Physiotherapy- Facial Neuromuscular Retraining
Article by Christina Wong MPT, BSc (Hon), CAFCI, CGTTP
What is facial neuromuscular retraining?
Facial neuromuscular retraining is a type of physiotherapy for treatment of peripheral facial palsies. Facial nerve palsy is when there is damage to the facial nerve (Cranial nerve VII).
The facial nerve has several functions:
- Controlling the muscles of facial expression, allowing us to make many finite movements on our faces (including movements in our forehead, eyebrows, eyes, nose, cheek, lips, and chin) to convey different emotions.
- Producing tears and saliva
- Sensing taste on the anterior 2/3 of the tongue
- Dampening loud sounds in the ear
- Providing sensation to the outer part of the ear.
Damage to the facial nerve can cause facial muscle weakness to one side of the face. In rare cases, both sides may be affected. The affected side will appear to be drooped and the face will appear to have asymmetry. Depending on which branch of the nerve is affected, a person may have difficulty with active eye closure, causing dryness and irritation in the eye. Eating, drinking, and speaking may also be affected due to the inability to control the cheek and lip muscles.
Recovery is possible! As the facial nerve is a peripheral nerve, it has the ability to regenerate after damage. The nerve will regrow at a slow rate, but the goal is to eventually connect with its associated muscles. During the process of recovery, if the nerve ending may not be able to find its associated muscles, and therefore there is no connection to it, movement is lost. In some cases the nerve connects with the wrong muscles, so movements become linked. For example, every time one wants to blink, the corner of their lips will twitch involuntarily.
Facial neuromuscular training uses the concept of neuroplasticity to facilitate nerve recovery and muscle retraining. It requires active client participation to re-educate the brain’s control of facial muscle movements. It supports recovery as the nerve regenerates, with a goal to a more symmetrical face and regaining the control of the muscles used in facial expression.
Which conditions can be treated?
Bell’s palsy is the most common cause of facial nerve palsy (60-75%), most likely caused by the herpes simplex virus. It is more prevalent in people with diabetes, pregnant women, and people over 70 years of age. Mostly cases are resolved with medical treatments, however roughly 15% of Bell’s palsy clients have poor or no recovery. Facial neuromuscular retraining is helpful in the acute stage for education and prevention, and later for the 15% that have poor recovery.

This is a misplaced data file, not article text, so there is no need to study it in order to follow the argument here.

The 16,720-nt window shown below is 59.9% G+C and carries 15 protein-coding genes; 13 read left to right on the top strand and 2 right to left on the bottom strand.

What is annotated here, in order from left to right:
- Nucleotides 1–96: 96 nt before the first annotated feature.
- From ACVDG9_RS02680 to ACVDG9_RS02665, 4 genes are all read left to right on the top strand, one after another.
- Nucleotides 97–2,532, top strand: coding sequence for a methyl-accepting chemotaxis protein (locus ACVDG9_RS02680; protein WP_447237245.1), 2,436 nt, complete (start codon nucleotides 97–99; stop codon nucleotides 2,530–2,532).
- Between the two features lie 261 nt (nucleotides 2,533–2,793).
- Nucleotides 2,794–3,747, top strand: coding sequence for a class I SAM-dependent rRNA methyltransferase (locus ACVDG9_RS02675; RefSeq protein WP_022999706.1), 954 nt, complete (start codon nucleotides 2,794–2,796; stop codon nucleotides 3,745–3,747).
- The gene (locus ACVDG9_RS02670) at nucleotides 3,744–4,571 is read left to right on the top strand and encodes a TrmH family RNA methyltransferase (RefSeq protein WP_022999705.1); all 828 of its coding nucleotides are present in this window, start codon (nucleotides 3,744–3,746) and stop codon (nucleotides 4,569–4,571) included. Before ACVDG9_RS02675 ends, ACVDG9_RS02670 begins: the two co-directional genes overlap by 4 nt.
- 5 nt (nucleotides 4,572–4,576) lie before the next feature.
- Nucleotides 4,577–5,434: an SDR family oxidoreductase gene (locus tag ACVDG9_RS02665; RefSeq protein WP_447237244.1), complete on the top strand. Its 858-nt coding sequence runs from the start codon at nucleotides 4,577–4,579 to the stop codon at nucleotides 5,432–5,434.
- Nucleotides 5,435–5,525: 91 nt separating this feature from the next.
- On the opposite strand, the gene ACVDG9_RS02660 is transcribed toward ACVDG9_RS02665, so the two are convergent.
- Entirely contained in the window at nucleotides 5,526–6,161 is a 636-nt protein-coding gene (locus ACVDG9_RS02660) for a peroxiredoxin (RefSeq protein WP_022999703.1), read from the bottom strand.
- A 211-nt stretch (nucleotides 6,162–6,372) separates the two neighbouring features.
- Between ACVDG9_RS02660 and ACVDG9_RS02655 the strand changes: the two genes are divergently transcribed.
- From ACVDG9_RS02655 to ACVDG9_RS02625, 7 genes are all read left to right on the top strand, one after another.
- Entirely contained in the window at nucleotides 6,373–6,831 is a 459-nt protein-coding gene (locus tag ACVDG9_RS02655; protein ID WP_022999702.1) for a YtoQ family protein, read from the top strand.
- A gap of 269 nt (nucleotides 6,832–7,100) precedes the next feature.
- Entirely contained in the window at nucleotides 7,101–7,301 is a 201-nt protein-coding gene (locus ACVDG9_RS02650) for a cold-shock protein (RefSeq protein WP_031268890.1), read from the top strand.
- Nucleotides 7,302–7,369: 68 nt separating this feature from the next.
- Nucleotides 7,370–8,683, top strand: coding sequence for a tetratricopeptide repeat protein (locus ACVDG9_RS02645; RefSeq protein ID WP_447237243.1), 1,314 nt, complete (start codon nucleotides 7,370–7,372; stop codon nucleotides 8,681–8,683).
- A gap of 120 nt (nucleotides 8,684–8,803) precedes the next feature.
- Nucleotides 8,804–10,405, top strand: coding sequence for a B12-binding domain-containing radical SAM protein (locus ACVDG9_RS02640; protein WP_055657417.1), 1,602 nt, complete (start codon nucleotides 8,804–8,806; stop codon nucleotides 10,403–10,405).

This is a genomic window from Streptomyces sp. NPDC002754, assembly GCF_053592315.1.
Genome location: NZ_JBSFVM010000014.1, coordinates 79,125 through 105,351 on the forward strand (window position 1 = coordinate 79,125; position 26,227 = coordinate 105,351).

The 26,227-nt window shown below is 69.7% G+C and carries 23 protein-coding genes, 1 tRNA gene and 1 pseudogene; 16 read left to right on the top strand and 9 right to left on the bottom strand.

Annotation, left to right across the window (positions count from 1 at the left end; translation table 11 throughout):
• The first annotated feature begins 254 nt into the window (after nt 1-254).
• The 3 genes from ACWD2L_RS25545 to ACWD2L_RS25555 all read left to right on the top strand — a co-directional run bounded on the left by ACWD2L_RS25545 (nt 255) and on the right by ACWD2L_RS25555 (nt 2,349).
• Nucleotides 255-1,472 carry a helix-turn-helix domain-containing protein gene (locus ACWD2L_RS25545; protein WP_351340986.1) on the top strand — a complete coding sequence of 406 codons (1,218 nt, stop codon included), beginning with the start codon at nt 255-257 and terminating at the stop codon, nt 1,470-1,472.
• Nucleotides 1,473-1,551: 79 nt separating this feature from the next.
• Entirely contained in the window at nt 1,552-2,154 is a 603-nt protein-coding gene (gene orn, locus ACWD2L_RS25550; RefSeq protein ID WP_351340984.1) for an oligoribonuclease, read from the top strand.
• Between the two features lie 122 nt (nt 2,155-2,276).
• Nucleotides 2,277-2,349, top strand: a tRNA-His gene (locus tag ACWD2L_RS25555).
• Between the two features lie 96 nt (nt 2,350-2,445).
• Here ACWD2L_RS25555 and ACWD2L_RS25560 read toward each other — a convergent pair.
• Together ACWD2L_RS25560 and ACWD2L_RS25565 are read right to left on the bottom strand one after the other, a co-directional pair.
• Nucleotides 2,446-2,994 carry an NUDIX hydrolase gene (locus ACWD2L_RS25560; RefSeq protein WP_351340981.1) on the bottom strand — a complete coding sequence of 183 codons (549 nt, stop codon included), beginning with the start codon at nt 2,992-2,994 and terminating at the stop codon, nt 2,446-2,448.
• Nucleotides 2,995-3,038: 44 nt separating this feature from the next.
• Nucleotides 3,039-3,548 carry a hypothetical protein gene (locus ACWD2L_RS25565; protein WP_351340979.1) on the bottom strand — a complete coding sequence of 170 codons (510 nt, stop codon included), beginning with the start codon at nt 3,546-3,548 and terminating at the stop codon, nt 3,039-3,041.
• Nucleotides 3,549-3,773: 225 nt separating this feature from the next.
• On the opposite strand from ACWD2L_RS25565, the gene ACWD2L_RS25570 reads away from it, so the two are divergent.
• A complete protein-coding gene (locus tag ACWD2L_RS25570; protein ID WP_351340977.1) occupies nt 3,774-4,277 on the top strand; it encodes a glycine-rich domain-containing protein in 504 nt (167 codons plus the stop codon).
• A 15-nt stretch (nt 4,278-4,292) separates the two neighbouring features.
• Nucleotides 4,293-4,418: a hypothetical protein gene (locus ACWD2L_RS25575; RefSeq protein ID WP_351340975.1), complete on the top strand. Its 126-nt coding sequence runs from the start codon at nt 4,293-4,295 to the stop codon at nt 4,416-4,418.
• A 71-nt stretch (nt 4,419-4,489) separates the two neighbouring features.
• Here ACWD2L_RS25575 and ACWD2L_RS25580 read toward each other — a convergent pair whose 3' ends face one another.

Other conditions that can lead to facial palsy are facial traumas, Ramsay Hunt syndrome, lyme disease, acoustic neuroma, parotid tumours or other tumours around the ear, eclampsia/third trimester pregnancy, and congenital facial palsies.
Unfortunately, facial nerve damage caused by the central nervous system, such as stroke or head injuries, cannot benefit from facial neuromuscular retraining.
What does facial assessment and treatment involve?
All appointments are one-on-one with the physiotherapist for the entire duration of the appointment in a quiet, comfortable, and enclosed space. Initial appointments are 1.5 hours in length. During the initial assessment, a detailed medical history will be taken. Your face will be observed closely at rest and with the active movement of each group of muscles to determine their level of function. There may be a component of intra-oral assessment. There will be extensive education about facial anatomy, nerve recovery, self-care and prevention. Treatments will involve isolating and retraining recovering movements through specific exercises and manual stretching techniques to decrease muscle tightness. Acupuncture may be used during the treatment as needed. Subsequent treatments are 60 minutes in length, with progressions of exercises to improve muscular control and decrease unwanted movements. Appointments are usually every 2-4 weeks for acute conditions, and approximately 4 weeks onwards for less acute cases until recovery is optimal.
Recovery is dependent on active client participation. Exercises need to be practiced on a regular basis in order for changes and recovery to occur. The physiotherapist acts as a “coach”, educating clients on different techniques to connect with their muscles and fine-tuning the movements.
Christina Wong MPT, BSc (Hon), CAFCI, CGTTP is a Registered Physiotherapist with completion of advanced training in facial neuromuscular retraining and works at both locations of downtown Vancouver’s Electra Health Floor:
Downtown Vancouver Physiotherapy ClinicElectra Health Floor – 970 Burrard Street, Vancouver BC
Open 7 days a week from 8 am to 8 pm
604-685-4325 (HEAL) YWCA – 535 Hornby Street, Vancouver BC
Open 7 days a week
Monday to Friday from 6 am to 10 pm
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